The (Lack Of) Conflict Between Science and Religion in College Students
Media-hungry atheist, creationist and religious fundamentalist provocateurs have dominated the science and religion narrative for the past decade. A recently published large-scale survey of college students, however, finds that the call to arms has fallen on deaf ears.
A Pastor's Perspective on Death and Evolution
If death did not exist before Adam and Eve, how could God have used evolution to create man? And what about predators and natural catastrophes such as the mass extinction of the dinosaurs?
Daniel Harrell on Embracing Science
In this video, Pastor Daniel Harrell encourages the Christian community to embrace science as an element which can harmonize and strengthen, rather than attack and undermine their understanding of theology.
Series: How Could God Create Through Evolution? A Look at Theodicy
This series, written by Bethany Sollereder, seeks to address this question: “How could God create through a process that involves so much pain and death?” She first presents the two drastically opposite worldviews held by theologians and scientists. She also reflects theologically on how a world created through evolutionary means can be good, and concludes with some thoughts concerning the Fall, physical decay and spiritual death.
In this video Conversation, Os Guinness notes that Christians should be able to relate their faith to all sorts of issues, including science, and should have no fear of doing so. Guinness quotes George Whitfield, who said, “I’m never better than when I’m on the full stretch for God.”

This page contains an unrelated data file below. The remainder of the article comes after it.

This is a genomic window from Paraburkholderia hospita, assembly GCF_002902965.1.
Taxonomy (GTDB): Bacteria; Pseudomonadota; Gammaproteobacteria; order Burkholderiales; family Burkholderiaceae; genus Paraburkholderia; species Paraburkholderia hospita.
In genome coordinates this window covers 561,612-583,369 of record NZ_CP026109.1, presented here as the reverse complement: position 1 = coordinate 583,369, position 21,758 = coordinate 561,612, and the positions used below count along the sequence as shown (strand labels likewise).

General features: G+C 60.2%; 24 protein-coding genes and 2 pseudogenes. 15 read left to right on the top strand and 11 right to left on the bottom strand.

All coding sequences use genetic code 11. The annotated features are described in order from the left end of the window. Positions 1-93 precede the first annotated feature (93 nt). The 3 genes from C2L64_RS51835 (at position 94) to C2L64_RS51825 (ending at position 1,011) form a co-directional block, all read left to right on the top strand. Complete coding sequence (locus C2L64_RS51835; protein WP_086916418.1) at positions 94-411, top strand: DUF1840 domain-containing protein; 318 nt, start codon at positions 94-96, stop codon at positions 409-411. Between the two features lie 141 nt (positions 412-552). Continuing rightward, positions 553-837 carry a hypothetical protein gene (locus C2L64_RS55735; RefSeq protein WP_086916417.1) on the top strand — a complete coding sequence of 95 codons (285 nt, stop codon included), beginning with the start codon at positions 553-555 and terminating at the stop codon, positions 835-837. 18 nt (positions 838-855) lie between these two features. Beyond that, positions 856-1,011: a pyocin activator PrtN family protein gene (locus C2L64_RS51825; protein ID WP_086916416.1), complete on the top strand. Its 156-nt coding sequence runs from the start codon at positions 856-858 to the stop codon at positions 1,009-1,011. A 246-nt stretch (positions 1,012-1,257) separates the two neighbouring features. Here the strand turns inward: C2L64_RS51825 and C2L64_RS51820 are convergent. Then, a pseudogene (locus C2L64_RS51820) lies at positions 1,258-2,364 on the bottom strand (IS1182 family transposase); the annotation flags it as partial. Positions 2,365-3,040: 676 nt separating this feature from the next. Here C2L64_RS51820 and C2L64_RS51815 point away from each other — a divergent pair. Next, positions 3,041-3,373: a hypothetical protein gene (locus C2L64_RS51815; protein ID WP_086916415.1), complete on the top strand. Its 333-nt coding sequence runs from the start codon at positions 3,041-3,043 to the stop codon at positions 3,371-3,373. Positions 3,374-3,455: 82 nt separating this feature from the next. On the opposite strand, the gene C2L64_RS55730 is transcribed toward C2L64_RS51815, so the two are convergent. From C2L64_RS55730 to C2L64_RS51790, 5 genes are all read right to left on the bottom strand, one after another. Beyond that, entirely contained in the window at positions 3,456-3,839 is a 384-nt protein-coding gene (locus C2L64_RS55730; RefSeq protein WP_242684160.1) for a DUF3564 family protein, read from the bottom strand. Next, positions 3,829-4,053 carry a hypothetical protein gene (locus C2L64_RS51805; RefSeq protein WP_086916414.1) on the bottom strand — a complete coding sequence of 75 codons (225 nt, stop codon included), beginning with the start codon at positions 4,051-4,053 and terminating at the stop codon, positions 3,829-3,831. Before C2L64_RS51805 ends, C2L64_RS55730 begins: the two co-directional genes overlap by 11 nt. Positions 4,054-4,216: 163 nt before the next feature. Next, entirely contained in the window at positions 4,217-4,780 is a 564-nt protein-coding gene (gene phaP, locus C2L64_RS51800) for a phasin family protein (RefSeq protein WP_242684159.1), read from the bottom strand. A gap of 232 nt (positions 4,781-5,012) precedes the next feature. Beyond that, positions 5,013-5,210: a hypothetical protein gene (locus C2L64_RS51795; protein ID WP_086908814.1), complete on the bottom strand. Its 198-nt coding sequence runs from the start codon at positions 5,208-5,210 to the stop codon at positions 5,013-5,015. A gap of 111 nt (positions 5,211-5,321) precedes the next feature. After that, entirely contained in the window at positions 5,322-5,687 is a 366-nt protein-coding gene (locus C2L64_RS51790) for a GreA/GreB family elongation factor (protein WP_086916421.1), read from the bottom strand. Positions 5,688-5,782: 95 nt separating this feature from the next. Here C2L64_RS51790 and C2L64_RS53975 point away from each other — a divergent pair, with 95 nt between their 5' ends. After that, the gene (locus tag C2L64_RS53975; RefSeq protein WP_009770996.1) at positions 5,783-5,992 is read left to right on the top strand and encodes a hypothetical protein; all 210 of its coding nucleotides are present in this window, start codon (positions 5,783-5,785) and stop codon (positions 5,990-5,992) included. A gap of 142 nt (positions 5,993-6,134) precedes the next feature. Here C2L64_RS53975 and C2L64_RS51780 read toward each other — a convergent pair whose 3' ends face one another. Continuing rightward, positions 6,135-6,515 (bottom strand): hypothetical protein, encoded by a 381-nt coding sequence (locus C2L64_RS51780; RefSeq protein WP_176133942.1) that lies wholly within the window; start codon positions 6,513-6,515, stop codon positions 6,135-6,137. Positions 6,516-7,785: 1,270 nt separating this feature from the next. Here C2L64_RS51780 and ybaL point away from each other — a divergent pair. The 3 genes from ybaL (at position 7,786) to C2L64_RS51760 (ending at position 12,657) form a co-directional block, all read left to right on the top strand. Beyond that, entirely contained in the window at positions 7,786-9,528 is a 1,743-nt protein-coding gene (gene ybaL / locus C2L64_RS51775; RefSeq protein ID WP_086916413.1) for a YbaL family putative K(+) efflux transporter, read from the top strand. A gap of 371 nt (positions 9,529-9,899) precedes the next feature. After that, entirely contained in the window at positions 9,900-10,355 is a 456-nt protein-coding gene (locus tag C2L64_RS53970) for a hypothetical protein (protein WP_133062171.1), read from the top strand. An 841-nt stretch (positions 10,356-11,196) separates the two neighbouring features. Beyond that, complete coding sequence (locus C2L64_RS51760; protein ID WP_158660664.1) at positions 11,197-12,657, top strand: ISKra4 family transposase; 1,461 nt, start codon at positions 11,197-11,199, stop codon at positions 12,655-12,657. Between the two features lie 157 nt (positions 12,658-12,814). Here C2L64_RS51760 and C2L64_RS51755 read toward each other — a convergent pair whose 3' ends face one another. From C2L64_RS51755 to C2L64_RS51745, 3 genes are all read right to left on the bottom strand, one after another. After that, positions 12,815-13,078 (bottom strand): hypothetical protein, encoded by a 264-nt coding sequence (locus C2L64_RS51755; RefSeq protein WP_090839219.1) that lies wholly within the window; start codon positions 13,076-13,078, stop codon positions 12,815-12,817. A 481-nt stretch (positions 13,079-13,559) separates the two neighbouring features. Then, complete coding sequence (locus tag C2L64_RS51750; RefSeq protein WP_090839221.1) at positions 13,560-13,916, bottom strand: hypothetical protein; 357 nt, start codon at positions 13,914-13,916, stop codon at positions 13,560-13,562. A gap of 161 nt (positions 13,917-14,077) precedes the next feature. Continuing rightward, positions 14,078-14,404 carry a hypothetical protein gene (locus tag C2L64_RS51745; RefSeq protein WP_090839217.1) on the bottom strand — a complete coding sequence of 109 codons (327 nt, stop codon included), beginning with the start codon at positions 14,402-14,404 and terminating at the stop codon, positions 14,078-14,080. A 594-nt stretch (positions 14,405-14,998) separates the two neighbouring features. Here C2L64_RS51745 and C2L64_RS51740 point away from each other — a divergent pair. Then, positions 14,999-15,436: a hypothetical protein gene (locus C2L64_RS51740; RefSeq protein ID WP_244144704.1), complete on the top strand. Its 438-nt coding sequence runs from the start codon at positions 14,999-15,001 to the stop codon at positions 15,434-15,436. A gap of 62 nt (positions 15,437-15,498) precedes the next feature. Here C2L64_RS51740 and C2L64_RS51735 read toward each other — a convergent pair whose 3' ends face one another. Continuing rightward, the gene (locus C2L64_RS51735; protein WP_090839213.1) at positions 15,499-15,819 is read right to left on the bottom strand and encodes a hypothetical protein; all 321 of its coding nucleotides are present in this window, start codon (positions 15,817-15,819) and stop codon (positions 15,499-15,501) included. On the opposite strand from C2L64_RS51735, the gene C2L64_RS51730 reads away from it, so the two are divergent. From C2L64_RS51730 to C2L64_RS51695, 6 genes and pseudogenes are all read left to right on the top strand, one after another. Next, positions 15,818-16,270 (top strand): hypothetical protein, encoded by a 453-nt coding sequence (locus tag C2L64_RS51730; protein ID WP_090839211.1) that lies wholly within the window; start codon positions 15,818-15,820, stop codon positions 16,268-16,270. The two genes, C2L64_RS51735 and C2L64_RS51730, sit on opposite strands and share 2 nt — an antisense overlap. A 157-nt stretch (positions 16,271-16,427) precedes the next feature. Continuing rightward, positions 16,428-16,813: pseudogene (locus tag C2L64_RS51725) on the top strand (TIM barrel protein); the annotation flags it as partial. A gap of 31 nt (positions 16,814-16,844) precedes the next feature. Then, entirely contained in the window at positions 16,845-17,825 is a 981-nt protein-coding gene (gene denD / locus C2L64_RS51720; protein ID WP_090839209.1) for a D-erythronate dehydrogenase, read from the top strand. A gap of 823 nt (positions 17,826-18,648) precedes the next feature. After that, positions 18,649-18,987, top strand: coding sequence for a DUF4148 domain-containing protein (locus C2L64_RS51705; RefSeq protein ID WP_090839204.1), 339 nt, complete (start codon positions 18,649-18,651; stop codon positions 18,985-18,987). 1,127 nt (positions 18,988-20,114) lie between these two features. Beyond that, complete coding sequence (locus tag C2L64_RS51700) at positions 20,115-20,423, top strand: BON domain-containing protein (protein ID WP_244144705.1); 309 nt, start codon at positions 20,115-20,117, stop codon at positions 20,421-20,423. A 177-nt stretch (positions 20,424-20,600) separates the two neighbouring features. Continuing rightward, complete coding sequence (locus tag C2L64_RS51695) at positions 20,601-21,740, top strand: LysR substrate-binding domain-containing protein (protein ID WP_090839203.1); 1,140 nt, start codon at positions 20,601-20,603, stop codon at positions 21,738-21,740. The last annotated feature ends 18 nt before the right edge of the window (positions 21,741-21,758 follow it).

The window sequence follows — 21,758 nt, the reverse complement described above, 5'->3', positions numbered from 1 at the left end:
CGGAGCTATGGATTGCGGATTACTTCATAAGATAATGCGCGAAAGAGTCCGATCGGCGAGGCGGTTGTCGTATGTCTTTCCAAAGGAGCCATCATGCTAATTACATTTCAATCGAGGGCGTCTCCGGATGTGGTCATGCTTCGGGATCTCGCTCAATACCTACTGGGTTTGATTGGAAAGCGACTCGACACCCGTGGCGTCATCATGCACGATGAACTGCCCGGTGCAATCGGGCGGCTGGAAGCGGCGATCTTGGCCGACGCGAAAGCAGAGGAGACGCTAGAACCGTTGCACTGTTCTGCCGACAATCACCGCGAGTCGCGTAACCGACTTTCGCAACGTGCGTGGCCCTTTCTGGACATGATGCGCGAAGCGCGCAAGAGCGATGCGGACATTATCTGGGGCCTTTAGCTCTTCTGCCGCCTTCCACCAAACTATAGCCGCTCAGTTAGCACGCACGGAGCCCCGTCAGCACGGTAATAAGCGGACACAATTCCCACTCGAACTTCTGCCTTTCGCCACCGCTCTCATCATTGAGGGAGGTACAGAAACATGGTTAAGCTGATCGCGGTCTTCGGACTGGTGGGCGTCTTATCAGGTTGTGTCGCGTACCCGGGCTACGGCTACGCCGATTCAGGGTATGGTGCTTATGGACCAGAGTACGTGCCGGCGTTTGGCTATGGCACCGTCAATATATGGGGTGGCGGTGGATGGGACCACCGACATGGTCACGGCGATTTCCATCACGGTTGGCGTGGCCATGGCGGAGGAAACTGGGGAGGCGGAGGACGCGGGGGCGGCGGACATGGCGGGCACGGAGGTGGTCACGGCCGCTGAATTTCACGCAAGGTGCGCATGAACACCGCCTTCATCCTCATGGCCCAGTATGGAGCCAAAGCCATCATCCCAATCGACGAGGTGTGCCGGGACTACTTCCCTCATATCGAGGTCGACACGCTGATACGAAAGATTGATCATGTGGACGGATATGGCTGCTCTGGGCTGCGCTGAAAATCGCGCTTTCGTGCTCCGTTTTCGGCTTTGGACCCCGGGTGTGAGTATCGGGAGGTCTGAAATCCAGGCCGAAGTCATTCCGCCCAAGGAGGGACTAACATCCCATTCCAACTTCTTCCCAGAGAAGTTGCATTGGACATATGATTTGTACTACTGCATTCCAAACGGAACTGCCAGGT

Death has occurred since the first breath of biological life (and some would say since the first “breath” of cosmological life), long before Adam inhaled. Ironically, therefore, death must be a part of God’s good creation. Moreover, human death due to sin must be something different than the physical death we all die.
Protecting our Children
Recently BioLogos received the following comment: "I am a Christian and have come to believe in evolution. However, I struggle with how to teach my children to approach science and the Bible in a way that doesn't retard them intellectually or destroy their faith in the accuracy of the Bible..."
"Why would the omnipotent Creator of the universe use such a wasteful (and cruel) process of survival of the fittest to bring about the higher forms of life? This view of 'theistic evolution' goes against God's very nature -- and logic itself."
Using Film to Catalyze Conversations on Faith and Science
What are the best ways to spark productive conversations about science and faith? Certainly there are books, articles, blogs (like this one), and podcasts. But there are particular advantages to using film.
Series: Maker of Heaven and Earth
In his sermon, Dave Swaim discusses the early chapters of Genesis that seemingly contradict scientific evidence, and he suggests that Christians have simply asked the “wrong questions” about this ancient text, which has led to warfare between the two. In light of this, Swaim wraps up his sermon with the three concluding points that he feels sums up the Biblical truth of creation: there is an all-powerful God, he has a perfect plan, and he has given us his love through Jesus Christ.